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Movies & TV

01st Nov 2018

The 2018 remake of Suspiria has a scene that will go down in horror history

Rory Cashin

suspiria 2018

This will have everyone talking.

The 2018 remake of Suspiria is very much a horror movie from the director of Call Me By Your Name.

Much like that movie, director Luca Guadagnino brings an incredible sense of time (the 1970s), place (Berlin, with the wall still very much up), and mood.

It is bolstered by two exceptional lead performances, with Dakota Johnson using her lessons of submission, dominance, power, and sexuality from Fifty Shades and putting them to good use here, and a peerless Tilda Swinton, once again pushing her ethereal, other-worldly nature to the max.

The story, based on the visually and atmospherically incredible but ultimately pretty shallow 1977 original by Dario Argento, holds on to the barest minimum of plot points – a dance school is run by witches for nefarious purposes – but adds on more.

A lot more.

Too much more, really.

There are entire plot stretches and background noise revolving around the real-life events involving the Red Army Faction’s kidnapping of Hanns-Martin Schleyer and the hijacking of Lufthansa Flight 181, as well as an elderly doctor looking for a patient as well as his missing wife, that bloat this out to a 152-minute horror film.

So yeah, just like Call Me By Your Name, it is beautiful, poetic, sensual, moody, atmospheric… and too bloody long!

And just like that movie, there are key scenes here that will likely remain in the cinema-goer’s mind for days, weeks, months, and years afterwards, but for entirely different reasons this time.

The scene in question arrives quite early in the movie, with Dakota Johnson’s character arriving at the dance school, and almost immediately volunteering for the lead role in an upcoming production.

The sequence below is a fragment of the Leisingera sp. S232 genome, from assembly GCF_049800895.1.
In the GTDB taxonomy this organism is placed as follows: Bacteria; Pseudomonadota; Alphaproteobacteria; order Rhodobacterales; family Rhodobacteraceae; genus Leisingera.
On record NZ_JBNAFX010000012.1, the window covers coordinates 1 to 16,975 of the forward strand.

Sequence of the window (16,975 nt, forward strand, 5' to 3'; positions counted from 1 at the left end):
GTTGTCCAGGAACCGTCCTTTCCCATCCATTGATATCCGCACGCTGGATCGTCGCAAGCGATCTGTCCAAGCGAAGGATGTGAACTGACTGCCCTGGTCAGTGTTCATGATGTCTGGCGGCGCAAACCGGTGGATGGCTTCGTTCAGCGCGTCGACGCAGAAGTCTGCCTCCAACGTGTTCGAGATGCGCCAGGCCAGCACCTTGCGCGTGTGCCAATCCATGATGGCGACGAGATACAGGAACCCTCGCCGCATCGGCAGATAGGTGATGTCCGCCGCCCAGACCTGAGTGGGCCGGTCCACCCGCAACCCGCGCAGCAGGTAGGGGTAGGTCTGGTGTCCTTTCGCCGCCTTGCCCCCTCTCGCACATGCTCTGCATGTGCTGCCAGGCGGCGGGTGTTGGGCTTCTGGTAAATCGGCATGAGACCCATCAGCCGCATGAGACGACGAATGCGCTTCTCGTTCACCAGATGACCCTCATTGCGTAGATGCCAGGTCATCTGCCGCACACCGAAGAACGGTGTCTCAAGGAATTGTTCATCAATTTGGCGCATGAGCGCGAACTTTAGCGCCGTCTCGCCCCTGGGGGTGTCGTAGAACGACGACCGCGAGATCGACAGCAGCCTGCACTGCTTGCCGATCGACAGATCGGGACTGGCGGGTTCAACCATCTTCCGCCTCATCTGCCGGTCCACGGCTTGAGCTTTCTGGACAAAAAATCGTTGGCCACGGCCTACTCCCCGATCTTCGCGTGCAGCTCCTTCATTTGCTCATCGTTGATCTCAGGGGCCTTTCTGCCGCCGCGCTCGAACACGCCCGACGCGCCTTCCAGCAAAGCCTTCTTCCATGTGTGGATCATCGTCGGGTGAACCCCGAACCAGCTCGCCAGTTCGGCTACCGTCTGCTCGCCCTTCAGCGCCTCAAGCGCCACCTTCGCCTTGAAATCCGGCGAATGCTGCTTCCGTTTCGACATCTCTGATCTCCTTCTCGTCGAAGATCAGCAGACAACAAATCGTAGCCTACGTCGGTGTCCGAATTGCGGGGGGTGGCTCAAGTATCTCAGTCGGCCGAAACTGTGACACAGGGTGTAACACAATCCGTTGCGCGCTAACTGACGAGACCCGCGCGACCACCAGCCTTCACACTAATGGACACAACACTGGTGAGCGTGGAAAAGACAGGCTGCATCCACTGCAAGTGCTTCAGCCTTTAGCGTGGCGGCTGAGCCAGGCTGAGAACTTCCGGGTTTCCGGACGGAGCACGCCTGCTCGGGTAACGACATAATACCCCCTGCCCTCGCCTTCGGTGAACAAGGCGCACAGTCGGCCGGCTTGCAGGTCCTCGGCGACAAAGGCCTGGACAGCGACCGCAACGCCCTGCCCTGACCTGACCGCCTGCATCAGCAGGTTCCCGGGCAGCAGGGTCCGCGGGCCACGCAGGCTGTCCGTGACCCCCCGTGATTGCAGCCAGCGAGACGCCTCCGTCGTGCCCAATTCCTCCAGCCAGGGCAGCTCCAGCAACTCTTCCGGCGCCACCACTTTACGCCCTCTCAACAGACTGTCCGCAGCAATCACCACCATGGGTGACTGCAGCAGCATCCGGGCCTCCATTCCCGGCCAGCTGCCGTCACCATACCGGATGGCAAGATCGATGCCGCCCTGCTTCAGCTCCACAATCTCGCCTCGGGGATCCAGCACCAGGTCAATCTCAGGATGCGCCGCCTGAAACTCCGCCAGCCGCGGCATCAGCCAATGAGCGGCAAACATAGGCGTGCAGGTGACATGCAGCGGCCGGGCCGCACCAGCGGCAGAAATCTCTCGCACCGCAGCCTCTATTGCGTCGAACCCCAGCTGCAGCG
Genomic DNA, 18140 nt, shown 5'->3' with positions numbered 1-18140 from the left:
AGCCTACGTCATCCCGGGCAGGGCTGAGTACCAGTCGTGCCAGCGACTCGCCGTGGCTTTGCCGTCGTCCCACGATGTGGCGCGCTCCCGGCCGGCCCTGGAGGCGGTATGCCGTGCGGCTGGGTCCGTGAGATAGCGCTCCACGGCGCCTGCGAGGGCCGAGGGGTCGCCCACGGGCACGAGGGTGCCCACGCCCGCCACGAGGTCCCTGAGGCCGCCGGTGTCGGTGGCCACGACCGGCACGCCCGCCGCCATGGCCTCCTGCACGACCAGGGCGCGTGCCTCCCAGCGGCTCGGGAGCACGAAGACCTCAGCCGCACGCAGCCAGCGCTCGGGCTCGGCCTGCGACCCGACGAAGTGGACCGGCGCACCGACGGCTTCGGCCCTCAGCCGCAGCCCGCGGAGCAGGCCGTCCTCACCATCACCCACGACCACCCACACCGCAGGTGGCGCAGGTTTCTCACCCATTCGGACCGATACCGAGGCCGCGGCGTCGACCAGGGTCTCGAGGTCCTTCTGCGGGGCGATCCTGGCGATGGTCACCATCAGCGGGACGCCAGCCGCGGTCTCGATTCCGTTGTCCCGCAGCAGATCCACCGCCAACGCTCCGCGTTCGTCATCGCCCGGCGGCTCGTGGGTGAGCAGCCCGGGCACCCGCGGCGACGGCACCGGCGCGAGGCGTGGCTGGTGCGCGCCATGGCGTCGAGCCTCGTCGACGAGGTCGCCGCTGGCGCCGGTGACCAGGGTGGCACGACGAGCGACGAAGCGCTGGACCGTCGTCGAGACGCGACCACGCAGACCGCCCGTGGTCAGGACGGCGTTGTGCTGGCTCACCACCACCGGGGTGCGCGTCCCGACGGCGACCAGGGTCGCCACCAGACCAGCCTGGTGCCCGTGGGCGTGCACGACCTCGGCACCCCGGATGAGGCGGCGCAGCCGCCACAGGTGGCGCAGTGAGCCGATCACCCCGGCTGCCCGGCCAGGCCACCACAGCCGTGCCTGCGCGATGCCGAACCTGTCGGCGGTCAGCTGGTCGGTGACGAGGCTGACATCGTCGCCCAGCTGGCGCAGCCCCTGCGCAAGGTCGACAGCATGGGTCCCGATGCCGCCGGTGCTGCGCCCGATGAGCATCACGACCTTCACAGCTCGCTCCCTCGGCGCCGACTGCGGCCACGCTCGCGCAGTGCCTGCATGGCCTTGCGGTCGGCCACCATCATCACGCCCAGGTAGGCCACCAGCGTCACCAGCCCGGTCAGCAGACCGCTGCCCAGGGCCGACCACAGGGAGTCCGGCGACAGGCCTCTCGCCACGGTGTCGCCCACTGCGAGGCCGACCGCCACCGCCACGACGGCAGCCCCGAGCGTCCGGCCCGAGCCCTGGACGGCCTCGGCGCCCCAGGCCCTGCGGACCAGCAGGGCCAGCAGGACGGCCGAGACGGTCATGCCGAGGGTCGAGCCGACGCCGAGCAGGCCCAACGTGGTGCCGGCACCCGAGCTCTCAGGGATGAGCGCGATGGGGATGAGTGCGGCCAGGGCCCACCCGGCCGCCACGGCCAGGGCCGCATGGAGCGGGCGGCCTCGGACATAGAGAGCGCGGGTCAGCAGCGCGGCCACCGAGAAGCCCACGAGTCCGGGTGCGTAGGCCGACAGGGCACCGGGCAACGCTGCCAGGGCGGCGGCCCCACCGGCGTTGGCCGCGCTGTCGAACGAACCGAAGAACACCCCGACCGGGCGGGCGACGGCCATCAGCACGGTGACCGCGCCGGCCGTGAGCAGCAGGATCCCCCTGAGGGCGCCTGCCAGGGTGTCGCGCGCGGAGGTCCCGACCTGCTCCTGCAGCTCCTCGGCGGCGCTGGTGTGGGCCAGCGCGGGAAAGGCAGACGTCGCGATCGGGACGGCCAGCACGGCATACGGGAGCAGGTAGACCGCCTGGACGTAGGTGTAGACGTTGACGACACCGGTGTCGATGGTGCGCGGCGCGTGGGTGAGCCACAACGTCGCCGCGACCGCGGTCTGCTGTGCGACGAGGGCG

Swinton, mildly unconvinced that the new girl has what it takes – especially since the previous lead has just stormed out of the studio in a huff – still gives her a go in the spotlight.

As Johnson begins to dance, all violent stab motions and painful looking angles, the previous lead finds herself trapped in an entirely mirrored room, attacked by some unseen force.

The more Johnson dances, the more the victim is brutalised, with each of Johnson’s movements mirrored in the invisible strikes upon the innocent woman, her body tossed around the room like a rag doll, bones broken, skin snapped, screaming in unison with Johnson’s forceful grunts.

It is a hypnotic nightmare of performance, directing, editing, score (by none other than Radiohead’s Thom Yorke), sound effects, visual effects (the aftermath of the victim’s body is… gruesome), combined into a perfect storm of pure horror.

While it is far from the only memorable horrific scene in the movie, it is the one that most viewers will still be thinking about as they leave the screen, and most likely the one people will still be talking about whenever the movie is brought up for years to come.

Suspiria is released in Irish cinemas on Friday 16 November.

Clips via Amazon Studios

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